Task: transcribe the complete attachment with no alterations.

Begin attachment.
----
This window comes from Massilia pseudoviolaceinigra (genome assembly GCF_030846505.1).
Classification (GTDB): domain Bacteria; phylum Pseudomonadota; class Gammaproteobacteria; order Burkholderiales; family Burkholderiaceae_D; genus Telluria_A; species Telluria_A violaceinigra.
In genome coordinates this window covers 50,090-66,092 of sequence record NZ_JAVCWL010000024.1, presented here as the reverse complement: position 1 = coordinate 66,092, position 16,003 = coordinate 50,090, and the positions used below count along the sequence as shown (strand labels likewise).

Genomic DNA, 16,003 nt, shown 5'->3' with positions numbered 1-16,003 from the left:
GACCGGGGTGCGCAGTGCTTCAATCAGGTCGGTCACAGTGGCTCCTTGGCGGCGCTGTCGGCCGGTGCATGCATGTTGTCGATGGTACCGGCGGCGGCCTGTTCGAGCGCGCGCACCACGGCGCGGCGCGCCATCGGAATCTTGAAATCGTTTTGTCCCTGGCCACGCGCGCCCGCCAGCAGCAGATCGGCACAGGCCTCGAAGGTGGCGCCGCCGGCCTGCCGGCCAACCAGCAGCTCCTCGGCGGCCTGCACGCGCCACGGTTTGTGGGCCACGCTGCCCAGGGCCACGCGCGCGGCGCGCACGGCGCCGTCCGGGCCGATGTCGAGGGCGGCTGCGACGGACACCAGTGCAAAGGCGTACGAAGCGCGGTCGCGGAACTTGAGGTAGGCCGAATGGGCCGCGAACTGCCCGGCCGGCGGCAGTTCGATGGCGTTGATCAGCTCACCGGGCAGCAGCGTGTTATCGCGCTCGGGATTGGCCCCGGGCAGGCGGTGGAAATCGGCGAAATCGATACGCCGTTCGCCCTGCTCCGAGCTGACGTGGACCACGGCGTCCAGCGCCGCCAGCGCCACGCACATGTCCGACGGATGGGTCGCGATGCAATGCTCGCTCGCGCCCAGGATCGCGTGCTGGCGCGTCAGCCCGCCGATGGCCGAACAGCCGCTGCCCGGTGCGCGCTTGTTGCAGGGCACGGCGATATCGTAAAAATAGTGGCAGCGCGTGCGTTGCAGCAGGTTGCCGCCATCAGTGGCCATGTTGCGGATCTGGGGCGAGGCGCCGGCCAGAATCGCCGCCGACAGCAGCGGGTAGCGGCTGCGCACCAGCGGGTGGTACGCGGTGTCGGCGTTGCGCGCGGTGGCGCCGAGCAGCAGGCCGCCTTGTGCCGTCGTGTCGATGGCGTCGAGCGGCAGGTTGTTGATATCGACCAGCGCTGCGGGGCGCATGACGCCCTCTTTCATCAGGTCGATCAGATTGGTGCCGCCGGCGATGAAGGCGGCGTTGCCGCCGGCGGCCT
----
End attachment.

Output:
This window comes from Massilia pseudoviolaceinigra (genome assembly GCF_030846505.1).
Classification (GTDB): domain Bacteria; phylum Pseudomonadota; class Gammaproteobacteria; order Burkholderiales; family Burkholderiaceae_D; genus Telluria_A; species Telluria_A violaceinigra.
In genome coordinates this window covers 50,090-66,092 of sequence record NZ_JAVCWL010000024.1, presented here as the reverse complement: position 1 = coordinate 66,092, position 16,003 = coordinate 50,090, and the positions used below count along the sequence as shown (strand labels likewise).

Genomic DNA, 16,003 nt, shown 5'->3' with positions numbered 1-16,003 from the left:
GACCGGGGTGCGCAGTGCTTCAATCAGGTCGGTCACAGTGGCTCCTTGGCGGCGCTGTCGGCCGGTGCATGCATGTTGTCGATGGTACCGGCGGCGGCCTGTTCGAGCGCGCGCACCACGGCGCGGCGCGCCATCGGAATCTTGAAATCGTTTTGTCCCTGGCCACGCGCGCCCGCCAGCAGCAGATCGGCACAGGCCTCGAAGGTGGCGCCGCCGGCCTGCCGGCCAACCAGCAGCTCCTCGGCGGCCTGCACGCGCCACGGTTTGTGGGCCACGCTGCCCAGGGCCACGCGCGCGGCGCGCACGGCGCCGTCCGGGCCGATGTCGAGGGCGGCTGCGACGGACACCAGTGCAAAGGCGTACGAAGCGCGGTCGCGGAACTTGAGGTAGGCCGAATGGGCCGCGAACTGCCCGGCCGGCGGCAGTTCGATGGCGTTGATCAGCTCACCGGGCAGCAGCGTGTTATCGCGCTCGGGATTGGCCCCGGGCAGGCGGTGGAAATCGGCGAAATCGATACGCCGTTCGCCCTGCTCCGAGCTGACGTGGACCACGGCGTCCAGCGCCGCCAGCGCCACGCACATGTCCGACGGATGGGTCGCGATGCAATGCTCGCTCGCGCCCAGGATCGCGTGCTGGCGCGTCAGCCCGCCGATGGCCGAACAGCCGCTGCCCGGTGCGCGCTTGTTGCAGGGCACGGCGATATCGTAAAAATAGTGGCAGCGCGTGCGTTGCAGCAGGTTGCCGCCATCAGTGGCCATGTTGCGGATCTGGGGCGAGGCGCCGGCCAGAATCGCCGCCGACAGCAGCGGGTAGCGGCTGCGCACCAGCGGGTGGTACGCGGTGTCGGCGTTGCGCGCGGTGGCGCCGAGCAGCAGGCCGCCTTGTGCCGTCGTGTCGATGGCGTCGAGCGGCAGGTTGTTGATATCGACCAGCGCTGCGGGGCGCATGACGCCCTCTTTCATCAGGTCGATCAGATTGGTGCCGCCGGCGATGAAGGCGGCGTTGCCGCCGGCGGCCT